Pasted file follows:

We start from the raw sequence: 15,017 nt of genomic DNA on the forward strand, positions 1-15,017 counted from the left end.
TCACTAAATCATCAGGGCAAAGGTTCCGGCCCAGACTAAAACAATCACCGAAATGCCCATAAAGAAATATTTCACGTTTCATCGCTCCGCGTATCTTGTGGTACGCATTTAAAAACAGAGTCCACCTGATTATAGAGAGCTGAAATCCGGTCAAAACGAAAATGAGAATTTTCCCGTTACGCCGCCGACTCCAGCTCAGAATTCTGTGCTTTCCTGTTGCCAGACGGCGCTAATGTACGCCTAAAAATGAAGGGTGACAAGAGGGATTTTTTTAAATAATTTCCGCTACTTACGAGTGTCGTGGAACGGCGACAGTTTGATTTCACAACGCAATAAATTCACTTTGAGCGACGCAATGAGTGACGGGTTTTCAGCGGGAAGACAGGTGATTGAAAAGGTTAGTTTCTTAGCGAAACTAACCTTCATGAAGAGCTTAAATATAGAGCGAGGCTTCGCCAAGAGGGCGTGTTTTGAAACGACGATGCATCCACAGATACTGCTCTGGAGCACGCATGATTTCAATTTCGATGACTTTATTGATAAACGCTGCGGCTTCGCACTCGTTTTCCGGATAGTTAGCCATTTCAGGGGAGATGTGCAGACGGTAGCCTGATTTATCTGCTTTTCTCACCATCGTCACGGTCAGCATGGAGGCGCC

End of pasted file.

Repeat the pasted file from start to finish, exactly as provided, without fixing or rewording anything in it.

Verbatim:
We start from the raw sequence: 15,017 nt of genomic DNA on the forward strand, positions 1-15,017 counted from the left end.
TCACTAAATCATCAGGGCAAAGGTTCCGGCCCAGACTAAAACAATCACCGAAATGCCCATAAAGAAATATTTCACGTTTCATCGCTCCGCGTATCTTGTGGTACGCATTTAAAAACAGAGTCCACCTGATTATAGAGAGCTGAAATCCGGTCAAAACGAAAATGAGAATTTTCCCGTTACGCCGCCGACTCCAGCTCAGAATTCTGTGCTTTCCTGTTGCCAGACGGCGCTAATGTACGCCTAAAAATGAAGGGTGACAAGAGGGATTTTTTTAAATAATTTCCGCTACTTACGAGTGTCGTGGAACGGCGACAGTTTGATTTCACAACGCAATAAATTCACTTTGAGCGACGCAATGAGTGACGGGTTTTCAGCGGGAAGACAGGTGATTGAAAAGGTTAGTTTCTTAGCGAAACTAACCTTCATGAAGAGCTTAAATATAGAGCGAGGCTTCGCCAAGAGGGCGTGTTTTGAAACGACGATGCATCCACAGATACTGCTCTGGAGCACGCATGATTTCAATTTCGATGACTTTATTGATAAACGCTGCGGCTTCGCACTCGTTTTCCGGATAGTTAGCCATTTCAGGGGAGATGTGCAGACGGTAGCCTGATTTATCTGCTTTTCTCACCATCGTCACGGTCAGCATGGAGGCGCC